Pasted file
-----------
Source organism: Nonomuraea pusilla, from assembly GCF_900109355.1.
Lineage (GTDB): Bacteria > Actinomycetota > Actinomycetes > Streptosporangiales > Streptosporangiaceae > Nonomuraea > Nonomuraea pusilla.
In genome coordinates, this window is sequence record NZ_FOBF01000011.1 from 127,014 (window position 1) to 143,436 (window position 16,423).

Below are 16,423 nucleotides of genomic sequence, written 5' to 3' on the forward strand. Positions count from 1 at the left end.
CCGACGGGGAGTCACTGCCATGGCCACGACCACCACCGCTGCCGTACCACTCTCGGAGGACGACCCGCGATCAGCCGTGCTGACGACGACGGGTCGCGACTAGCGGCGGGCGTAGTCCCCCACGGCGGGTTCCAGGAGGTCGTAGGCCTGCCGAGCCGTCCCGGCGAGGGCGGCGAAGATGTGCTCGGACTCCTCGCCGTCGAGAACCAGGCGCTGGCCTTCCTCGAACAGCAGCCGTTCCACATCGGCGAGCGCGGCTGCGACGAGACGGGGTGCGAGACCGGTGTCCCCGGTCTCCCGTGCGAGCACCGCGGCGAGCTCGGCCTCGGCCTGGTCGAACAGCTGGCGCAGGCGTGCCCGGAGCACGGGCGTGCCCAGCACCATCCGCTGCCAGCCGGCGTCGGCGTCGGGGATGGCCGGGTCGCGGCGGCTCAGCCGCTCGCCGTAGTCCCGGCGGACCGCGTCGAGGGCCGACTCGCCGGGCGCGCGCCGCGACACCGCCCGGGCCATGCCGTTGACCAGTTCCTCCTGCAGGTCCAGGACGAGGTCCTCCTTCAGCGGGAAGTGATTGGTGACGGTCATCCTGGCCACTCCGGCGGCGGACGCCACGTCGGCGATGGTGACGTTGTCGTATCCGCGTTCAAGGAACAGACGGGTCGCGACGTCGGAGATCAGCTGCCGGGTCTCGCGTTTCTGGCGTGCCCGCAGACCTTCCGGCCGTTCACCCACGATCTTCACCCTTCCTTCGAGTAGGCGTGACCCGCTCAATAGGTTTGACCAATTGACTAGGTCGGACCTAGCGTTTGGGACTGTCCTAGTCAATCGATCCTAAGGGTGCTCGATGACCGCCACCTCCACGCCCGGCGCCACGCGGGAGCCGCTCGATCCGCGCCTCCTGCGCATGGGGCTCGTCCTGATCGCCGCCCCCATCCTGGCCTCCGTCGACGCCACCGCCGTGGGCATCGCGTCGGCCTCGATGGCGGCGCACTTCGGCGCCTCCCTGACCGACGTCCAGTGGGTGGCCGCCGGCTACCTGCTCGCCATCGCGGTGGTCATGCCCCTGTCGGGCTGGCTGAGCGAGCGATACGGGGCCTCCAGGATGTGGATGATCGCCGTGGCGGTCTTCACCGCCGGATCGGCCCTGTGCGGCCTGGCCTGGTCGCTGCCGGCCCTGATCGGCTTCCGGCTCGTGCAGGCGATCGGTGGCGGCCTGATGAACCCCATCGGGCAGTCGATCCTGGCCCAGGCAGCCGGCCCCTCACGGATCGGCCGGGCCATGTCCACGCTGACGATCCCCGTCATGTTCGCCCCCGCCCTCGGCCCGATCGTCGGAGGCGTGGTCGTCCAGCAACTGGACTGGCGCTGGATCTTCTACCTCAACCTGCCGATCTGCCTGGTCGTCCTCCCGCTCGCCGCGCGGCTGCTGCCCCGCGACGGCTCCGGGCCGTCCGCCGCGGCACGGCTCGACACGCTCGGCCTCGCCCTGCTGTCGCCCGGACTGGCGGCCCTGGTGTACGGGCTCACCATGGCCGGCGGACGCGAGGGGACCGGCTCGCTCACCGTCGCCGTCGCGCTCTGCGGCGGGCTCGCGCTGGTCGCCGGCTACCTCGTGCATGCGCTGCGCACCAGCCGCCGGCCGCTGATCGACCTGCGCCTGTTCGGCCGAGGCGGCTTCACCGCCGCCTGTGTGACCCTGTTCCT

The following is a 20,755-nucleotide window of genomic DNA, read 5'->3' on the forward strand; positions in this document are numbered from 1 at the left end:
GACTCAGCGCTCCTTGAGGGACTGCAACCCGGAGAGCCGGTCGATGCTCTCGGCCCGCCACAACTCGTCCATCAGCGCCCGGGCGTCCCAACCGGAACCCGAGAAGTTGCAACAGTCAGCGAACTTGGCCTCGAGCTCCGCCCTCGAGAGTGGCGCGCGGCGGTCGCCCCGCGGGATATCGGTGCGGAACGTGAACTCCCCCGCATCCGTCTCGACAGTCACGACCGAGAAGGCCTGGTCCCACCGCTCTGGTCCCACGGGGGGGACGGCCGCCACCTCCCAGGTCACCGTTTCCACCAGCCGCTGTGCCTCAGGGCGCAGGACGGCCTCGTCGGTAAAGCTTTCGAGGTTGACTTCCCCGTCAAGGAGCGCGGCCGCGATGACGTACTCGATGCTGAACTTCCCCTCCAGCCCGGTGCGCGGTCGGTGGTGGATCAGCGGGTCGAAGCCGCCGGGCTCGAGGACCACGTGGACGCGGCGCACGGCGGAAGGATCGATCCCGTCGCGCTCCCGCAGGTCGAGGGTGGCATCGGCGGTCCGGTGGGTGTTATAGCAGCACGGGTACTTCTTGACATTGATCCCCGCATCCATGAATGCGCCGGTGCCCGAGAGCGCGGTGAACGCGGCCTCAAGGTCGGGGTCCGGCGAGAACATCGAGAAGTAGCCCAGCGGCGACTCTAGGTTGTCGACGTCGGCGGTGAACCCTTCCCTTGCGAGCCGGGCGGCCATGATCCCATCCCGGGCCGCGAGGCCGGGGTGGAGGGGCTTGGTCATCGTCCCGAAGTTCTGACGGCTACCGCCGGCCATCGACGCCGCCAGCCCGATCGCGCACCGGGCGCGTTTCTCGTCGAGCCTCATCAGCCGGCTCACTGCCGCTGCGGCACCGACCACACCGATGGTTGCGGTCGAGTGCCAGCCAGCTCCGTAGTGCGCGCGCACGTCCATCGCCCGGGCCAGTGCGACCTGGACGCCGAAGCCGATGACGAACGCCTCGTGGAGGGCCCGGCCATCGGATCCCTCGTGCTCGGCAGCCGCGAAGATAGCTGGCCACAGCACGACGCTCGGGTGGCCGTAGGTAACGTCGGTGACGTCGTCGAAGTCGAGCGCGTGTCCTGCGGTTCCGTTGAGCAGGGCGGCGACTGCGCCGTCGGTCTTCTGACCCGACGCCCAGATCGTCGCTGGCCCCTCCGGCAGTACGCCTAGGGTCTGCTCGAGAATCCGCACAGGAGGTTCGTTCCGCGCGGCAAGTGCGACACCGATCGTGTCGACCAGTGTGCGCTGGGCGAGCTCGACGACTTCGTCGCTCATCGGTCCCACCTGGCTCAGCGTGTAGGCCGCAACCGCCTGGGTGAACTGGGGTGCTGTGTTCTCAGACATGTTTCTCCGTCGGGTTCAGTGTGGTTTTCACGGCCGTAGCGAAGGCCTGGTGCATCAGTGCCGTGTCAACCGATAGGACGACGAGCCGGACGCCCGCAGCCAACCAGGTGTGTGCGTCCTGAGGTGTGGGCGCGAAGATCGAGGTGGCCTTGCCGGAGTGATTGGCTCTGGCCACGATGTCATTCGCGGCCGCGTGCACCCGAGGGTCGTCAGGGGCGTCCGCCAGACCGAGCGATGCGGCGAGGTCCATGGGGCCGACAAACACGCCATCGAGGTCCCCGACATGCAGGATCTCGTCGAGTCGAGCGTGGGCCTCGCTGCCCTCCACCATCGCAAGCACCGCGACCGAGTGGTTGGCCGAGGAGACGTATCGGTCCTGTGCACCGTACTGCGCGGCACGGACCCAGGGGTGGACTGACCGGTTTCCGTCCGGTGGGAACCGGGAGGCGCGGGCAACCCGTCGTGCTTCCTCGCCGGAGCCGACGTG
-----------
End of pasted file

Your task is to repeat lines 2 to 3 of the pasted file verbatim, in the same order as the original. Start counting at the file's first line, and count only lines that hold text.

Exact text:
Lineage (GTDB): Bacteria > Actinomycetota > Actinomycetes > Streptosporangiales > Streptosporangiaceae > Nonomuraea > Nonomuraea pusilla.
In genome coordinates, this window is sequence record NZ_FOBF01000011.1 from 127,014 (window position 1) to 143,436 (window position 16,423).